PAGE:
Sometimes I develop a block against certain books because they’ve been talked about so much…if a review says a book is “the next Gone Girl” I’m probably going to skip it. I haven’t read Gone Girl either because I’m sick of hearing about it. And I’d probably like it!

Books are read in strict order according to when they are due back at the library. Except when a new Stephen King book comes out. Those are the only books I buy these days and I drop everything when my new King is delivered.

Each to their own. :slight_smile:

I was tired of trying to pick what book to read next so I thought I’d leave it up to chance. Though because its a book/artlcle etc I’d put on the list to read at some point I’m pretty sure I’ll enjoy it, however the older I get the less I’m willing to plough through a book that hasn’t grabbed me in the hope it will get better later, now I tend to toss a book fairly early in that case or scan through it just to see what happens.

Oh, I’m also slowly working my way through War and Peace, but it was a bit of a monster to pick up and read in one go so I’m reading a chapter at a time.

Unless the series has multiple authors, I think that would fall under (6).

Don’t know if **Johnny **is kidding but I actually do this sometimes. I won’t buy a book solely based on its cover but if the cover isn’t intriguing I probably won’t pick up.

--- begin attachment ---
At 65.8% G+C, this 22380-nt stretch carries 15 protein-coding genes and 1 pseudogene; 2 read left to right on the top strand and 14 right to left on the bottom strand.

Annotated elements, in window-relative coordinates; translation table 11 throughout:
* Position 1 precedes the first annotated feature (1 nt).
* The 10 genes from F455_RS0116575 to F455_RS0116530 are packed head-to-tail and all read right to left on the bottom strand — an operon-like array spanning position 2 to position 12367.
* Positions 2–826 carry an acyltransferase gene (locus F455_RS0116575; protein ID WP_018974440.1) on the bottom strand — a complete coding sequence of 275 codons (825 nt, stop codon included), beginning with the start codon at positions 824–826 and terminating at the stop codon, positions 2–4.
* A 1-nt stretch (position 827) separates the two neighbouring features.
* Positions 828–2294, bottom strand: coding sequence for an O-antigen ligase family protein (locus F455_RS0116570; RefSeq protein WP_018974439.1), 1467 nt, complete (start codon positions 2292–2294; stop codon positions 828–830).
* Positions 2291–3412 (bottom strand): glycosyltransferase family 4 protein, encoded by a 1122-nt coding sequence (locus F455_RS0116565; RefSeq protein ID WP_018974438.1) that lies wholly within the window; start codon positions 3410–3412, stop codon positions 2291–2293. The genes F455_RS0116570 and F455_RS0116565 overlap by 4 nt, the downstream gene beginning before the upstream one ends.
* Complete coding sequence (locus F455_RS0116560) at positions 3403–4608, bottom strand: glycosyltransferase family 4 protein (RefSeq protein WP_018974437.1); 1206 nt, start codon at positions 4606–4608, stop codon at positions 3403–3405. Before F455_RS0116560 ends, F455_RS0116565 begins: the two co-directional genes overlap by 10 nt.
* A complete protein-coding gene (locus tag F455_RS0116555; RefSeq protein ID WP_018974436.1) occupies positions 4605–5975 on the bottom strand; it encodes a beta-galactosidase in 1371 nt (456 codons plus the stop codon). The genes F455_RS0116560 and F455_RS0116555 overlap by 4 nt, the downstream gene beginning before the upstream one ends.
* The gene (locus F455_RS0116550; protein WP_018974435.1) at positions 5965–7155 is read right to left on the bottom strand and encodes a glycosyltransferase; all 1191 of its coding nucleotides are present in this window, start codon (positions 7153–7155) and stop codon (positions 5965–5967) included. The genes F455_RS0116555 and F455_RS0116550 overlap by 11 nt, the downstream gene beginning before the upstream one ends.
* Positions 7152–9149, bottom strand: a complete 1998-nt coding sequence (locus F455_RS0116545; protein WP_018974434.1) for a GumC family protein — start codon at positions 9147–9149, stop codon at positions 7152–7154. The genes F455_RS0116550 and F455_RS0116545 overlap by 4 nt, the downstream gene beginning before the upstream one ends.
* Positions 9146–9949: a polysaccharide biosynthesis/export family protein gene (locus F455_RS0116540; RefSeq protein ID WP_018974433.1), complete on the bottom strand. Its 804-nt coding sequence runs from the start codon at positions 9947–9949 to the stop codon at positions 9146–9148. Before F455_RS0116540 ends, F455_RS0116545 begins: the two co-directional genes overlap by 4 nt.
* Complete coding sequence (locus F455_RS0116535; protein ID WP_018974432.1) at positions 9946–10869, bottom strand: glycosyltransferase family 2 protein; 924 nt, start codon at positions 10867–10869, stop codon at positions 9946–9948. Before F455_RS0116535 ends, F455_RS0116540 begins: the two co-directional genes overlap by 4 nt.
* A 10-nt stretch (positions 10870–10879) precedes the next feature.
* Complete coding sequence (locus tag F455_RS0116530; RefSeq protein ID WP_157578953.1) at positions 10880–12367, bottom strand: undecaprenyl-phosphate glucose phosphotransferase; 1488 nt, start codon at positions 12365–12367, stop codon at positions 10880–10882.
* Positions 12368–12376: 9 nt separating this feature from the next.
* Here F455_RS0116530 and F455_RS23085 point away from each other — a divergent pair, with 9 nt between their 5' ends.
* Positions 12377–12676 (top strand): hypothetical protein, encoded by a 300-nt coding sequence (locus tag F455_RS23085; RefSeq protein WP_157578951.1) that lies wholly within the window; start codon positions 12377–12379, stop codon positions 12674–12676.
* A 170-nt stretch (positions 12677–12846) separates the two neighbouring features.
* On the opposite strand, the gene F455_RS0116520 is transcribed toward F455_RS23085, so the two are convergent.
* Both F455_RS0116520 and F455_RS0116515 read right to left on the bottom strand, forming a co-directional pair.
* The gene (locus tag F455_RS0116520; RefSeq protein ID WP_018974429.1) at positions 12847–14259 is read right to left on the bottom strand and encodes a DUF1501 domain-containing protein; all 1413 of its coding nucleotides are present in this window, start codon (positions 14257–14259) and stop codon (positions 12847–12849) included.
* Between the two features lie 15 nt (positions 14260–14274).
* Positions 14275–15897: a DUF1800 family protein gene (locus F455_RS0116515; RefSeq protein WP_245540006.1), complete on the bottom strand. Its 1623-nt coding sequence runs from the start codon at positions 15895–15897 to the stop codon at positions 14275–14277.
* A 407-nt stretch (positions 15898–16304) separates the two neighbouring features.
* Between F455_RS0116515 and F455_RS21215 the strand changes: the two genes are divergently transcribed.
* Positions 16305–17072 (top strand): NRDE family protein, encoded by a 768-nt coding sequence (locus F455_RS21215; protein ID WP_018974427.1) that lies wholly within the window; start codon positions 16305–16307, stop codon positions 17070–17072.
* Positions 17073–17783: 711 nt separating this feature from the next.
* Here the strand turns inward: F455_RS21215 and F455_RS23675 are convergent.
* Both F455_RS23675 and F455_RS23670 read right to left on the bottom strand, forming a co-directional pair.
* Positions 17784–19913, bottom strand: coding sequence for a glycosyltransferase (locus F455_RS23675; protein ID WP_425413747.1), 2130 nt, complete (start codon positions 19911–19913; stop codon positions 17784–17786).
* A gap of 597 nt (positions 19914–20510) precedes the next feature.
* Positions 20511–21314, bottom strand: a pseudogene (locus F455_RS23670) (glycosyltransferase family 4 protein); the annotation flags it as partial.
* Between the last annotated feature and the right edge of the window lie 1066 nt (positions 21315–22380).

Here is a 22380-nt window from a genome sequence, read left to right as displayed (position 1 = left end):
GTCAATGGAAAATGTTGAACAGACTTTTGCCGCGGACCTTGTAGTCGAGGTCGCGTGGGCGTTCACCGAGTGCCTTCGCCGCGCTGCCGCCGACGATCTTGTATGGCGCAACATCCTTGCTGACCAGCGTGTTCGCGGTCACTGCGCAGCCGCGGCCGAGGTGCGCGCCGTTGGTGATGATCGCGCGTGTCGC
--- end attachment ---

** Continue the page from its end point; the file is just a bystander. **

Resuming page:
What I find helpful on Goodreads is reading the lower-rated reviews to see why people didn’t like a book, because some things get my ire a lot more than others. For example, it irritates me when author’s try so hard to be hip that they start saying things like “this is nerdy - tee hee,” but I don’t usually mind a bit of a didactic tone. And I can usually stand a self-absorbed narrator, but can’t abide one with no backbone. Or I can often stand a nonlinear, kinda confusing plotline, as long as the plot doesn’t drag. The point I’m trying to make is if a review is well-written, I usually get some idea of whether or not I’d like the book even if I don’t think I’m like the reviewer.

So how long do you give a book before throwing in the towel?


Occasionally hearing about it. I usually grab one at the airport to pass the time on the flight. Mostly people have given me books. Sometimes I’ve been somewhere where there are books and I look at them and pull one out and start reading. So for me it’s mainly chance.

“Ooo! Shiny!”

True, I do still read the reviews for that reason. And because being annoyed is fun sometimes.

Oh very well then. :slight_smile:

I can’t.:frowning:
On my kindle the cover just isn’t detailed enough.

So instead I read all of a certain author. I just finished Djibouti, the only book of Elmore Leonard’s I hadn’t read, and he won’t be writing any more, unfortunately.:frowning:

My kindle recommendations are ok sometimes.

Kindle samples have been a godsend for me. I used to keep long lists of books I wanted to read, and also large piles of books that I’d purchased and hadn’t read yet. Now every book that I’m interested goes into the Samples folder on my Kindle.